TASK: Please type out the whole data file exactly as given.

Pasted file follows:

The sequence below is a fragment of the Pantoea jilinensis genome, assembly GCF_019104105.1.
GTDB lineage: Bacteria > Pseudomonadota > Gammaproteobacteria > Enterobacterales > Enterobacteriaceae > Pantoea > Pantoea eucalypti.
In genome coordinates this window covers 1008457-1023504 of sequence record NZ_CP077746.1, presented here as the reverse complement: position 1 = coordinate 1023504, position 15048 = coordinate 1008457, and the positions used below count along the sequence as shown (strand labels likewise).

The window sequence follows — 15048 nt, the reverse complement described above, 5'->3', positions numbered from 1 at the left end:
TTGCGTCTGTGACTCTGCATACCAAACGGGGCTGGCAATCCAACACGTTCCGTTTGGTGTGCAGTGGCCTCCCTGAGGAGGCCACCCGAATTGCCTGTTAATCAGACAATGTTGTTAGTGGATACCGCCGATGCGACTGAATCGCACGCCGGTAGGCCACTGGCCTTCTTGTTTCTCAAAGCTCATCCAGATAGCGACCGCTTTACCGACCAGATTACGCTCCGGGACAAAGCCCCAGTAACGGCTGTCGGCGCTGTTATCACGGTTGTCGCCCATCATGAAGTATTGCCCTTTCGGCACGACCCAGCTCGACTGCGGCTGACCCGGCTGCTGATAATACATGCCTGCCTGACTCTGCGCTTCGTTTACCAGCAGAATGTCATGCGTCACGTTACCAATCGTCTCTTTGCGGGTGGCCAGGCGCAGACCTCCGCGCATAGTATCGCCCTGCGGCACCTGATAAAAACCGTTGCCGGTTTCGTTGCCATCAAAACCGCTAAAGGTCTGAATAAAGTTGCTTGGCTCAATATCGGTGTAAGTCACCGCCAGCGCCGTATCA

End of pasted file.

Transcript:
The sequence below is a fragment of the Pantoea jilinensis genome, assembly GCF_019104105.1.
GTDB lineage: Bacteria > Pseudomonadota > Gammaproteobacteria > Enterobacterales > Enterobacteriaceae > Pantoea > Pantoea eucalypti.
In genome coordinates this window covers 1008457-1023504 of sequence record NZ_CP077746.1, presented here as the reverse complement: position 1 = coordinate 1023504, position 15048 = coordinate 1008457, and the positions used below count along the sequence as shown (strand labels likewise).

The window sequence follows — 15048 nt, the reverse complement described above, 5'->3', positions numbered from 1 at the left end:
TTGCGTCTGTGACTCTGCATACCAAACGGGGCTGGCAATCCAACACGTTCCGTTTGGTGTGCAGTGGCCTCCCTGAGGAGGCCACCCGAATTGCCTGTTAATCAGACAATGTTGTTAGTGGATACCGCCGATGCGACTGAATCGCACGCCGGTAGGCCACTGGCCTTCTTGTTTCTCAAAGCTCATCCAGATAGCGACCGCTTTACCGACCAGATTACGCTCCGGGACAAAGCCCCAGTAACGGCTGTCGGCGCTGTTATCACGGTTGTCGCCCATCATGAAGTATTGCCCTTTCGGCACGACCCAGCTCGACTGCGGCTGACCCGGCTGCTGATAATACATGCCTGCCTGACTCTGCGCTTCGTTTACCAGCAGAATGTCATGCGTCACGTTACCAATCGTCTCTTTGCGGGTGGCCAGGCGCAGACCTCCGCGCATAGTATCGCCCTGCGGCACCTGATAAAAACCGTTGCCGGTTTCGTTGCCATCAAAACCGCTAAAGGTCTGAATAAAGTTGCTTGGCTCAATATCGGTGTAAGTCACCGCCAGCGCCGTATCA